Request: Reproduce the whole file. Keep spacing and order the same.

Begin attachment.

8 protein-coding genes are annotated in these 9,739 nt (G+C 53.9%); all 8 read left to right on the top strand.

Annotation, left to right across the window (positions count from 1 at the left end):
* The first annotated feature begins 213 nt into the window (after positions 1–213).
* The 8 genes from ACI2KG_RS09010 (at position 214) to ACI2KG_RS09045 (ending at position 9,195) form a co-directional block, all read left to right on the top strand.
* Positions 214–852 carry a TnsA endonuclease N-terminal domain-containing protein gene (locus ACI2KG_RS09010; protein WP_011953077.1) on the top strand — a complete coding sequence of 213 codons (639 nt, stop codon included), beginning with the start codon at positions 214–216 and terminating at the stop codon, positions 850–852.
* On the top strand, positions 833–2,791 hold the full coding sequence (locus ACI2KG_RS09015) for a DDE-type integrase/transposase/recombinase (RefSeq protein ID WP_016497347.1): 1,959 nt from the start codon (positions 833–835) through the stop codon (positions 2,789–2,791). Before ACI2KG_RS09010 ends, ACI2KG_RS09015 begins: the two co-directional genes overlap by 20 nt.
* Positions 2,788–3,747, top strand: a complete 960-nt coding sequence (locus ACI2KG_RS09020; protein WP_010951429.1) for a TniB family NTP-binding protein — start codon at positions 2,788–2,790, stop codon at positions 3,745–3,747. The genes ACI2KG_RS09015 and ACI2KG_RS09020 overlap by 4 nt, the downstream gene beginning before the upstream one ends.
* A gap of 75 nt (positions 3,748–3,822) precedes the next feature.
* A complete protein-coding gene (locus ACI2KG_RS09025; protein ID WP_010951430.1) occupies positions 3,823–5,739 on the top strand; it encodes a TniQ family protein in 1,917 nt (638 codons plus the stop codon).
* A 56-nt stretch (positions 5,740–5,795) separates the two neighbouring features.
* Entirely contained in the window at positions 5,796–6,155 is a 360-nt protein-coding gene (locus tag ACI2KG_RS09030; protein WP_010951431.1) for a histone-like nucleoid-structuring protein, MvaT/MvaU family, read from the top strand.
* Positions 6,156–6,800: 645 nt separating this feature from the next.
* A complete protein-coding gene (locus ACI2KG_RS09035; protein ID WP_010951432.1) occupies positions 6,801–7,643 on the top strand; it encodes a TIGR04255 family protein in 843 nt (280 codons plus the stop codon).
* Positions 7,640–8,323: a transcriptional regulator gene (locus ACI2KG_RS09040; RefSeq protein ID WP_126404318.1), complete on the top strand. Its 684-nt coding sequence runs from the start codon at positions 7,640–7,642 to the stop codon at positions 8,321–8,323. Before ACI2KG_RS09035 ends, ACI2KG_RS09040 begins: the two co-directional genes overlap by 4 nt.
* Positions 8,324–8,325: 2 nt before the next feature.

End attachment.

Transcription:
8 protein-coding genes are annotated in these 9,739 nt (G+C 53.9%); all 8 read left to right on the top strand.

Annotation, left to right across the window (positions count from 1 at the left end):
* The first annotated feature begins 213 nt into the window (after positions 1–213).
* The 8 genes from ACI2KG_RS09010 (at position 214) to ACI2KG_RS09045 (ending at position 9,195) form a co-directional block, all read left to right on the top strand.
* Positions 214–852 carry a TnsA endonuclease N-terminal domain-containing protein gene (locus ACI2KG_RS09010; protein WP_011953077.1) on the top strand — a complete coding sequence of 213 codons (639 nt, stop codon included), beginning with the start codon at positions 214–216 and terminating at the stop codon, positions 850–852.
* On the top strand, positions 833–2,791 hold the full coding sequence (locus ACI2KG_RS09015) for a DDE-type integrase/transposase/recombinase (RefSeq protein ID WP_016497347.1): 1,959 nt from the start codon (positions 833–835) through the stop codon (positions 2,789–2,791). Before ACI2KG_RS09010 ends, ACI2KG_RS09015 begins: the two co-directional genes overlap by 20 nt.
* Positions 2,788–3,747, top strand: a complete 960-nt coding sequence (locus ACI2KG_RS09020; protein WP_010951429.1) for a TniB family NTP-binding protein — start codon at positions 2,788–2,790, stop codon at positions 3,745–3,747. The genes ACI2KG_RS09015 and ACI2KG_RS09020 overlap by 4 nt, the downstream gene beginning before the upstream one ends.
* A gap of 75 nt (positions 3,748–3,822) precedes the next feature.
* A complete protein-coding gene (locus ACI2KG_RS09025; protein ID WP_010951430.1) occupies positions 3,823–5,739 on the top strand; it encodes a TniQ family protein in 1,917 nt (638 codons plus the stop codon).
* A 56-nt stretch (positions 5,740–5,795) separates the two neighbouring features.
* Entirely contained in the window at positions 5,796–6,155 is a 360-nt protein-coding gene (locus tag ACI2KG_RS09030; protein WP_010951431.1) for a histone-like nucleoid-structuring protein, MvaT/MvaU family, read from the top strand.
* Positions 6,156–6,800: 645 nt separating this feature from the next.
* A complete protein-coding gene (locus ACI2KG_RS09035; protein ID WP_010951432.1) occupies positions 6,801–7,643 on the top strand; it encodes a TIGR04255 family protein in 843 nt (280 codons plus the stop codon).
* Positions 7,640–8,323: a transcriptional regulator gene (locus ACI2KG_RS09040; RefSeq protein ID WP_126404318.1), complete on the top strand. Its 684-nt coding sequence runs from the start codon at positions 7,640–7,642 to the stop codon at positions 8,321–8,323. Before ACI2KG_RS09035 ends, ACI2KG_RS09040 begins: the two co-directional genes overlap by 4 nt.
* Positions 8,324–8,325: 2 nt before the next feature.